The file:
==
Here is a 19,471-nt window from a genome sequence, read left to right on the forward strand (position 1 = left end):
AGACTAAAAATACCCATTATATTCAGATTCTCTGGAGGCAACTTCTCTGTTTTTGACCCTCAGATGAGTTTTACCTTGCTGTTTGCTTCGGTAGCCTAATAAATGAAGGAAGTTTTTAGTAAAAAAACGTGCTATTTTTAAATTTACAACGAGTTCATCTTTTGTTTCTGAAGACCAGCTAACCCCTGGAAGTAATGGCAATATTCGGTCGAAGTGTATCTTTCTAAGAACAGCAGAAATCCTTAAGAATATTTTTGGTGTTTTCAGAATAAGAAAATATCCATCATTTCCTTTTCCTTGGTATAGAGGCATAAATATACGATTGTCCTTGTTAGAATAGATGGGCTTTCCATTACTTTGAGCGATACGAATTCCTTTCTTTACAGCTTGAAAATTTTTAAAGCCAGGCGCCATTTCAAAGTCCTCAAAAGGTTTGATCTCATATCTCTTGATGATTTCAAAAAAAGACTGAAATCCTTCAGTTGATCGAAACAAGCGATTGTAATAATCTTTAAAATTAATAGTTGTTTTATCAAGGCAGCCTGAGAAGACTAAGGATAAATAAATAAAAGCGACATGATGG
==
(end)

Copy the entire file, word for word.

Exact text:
Here is a 19,471-nt window from a genome sequence, read left to right on the forward strand (position 1 = left end):
AGACTAAAAATACCCATTATATTCAGATTCTCTGGAGGCAACTTCTCTGTTTTTGACCCTCAGATGAGTTTTACCTTGCTGTTTGCTTCGGTAGCCTAATAAATGAAGGAAGTTTTTAGTAAAAAAACGTGCTATTTTTAAATTTACAACGAGTTCATCTTTTGTTTCTGAAGACCAGCTAACCCCTGGAAGTAATGGCAATATTCGGTCGAAGTGTATCTTTCTAAGAACAGCAGAAATCCTTAAGAATATTTTTGGTGTTTTCAGAATAAGAAAATATCCATCATTTCCTTTTCCTTGGTATAGAGGCATAAATATACGATTGTCCTTGTTAGAATAGATGGGCTTTCCATTACTTTGAGCGATACGAATTCCTTTCTTTACAGCTTGAAAATTTTTAAAGCCAGGCGCCATTTCAAAGTCCTCAAAAGGTTTGATCTCATATCTCTTGATGATTTCAAAAAAAGACTGAAATCCTTCAGTTGATCGAAACAAGCGATTGTAATAATCTTTAAAATTAATAGTTGTTTTATCAAGGCAGCCTGAGAAGACTAAGGATAAATAAATAAAAGCGACATGATGG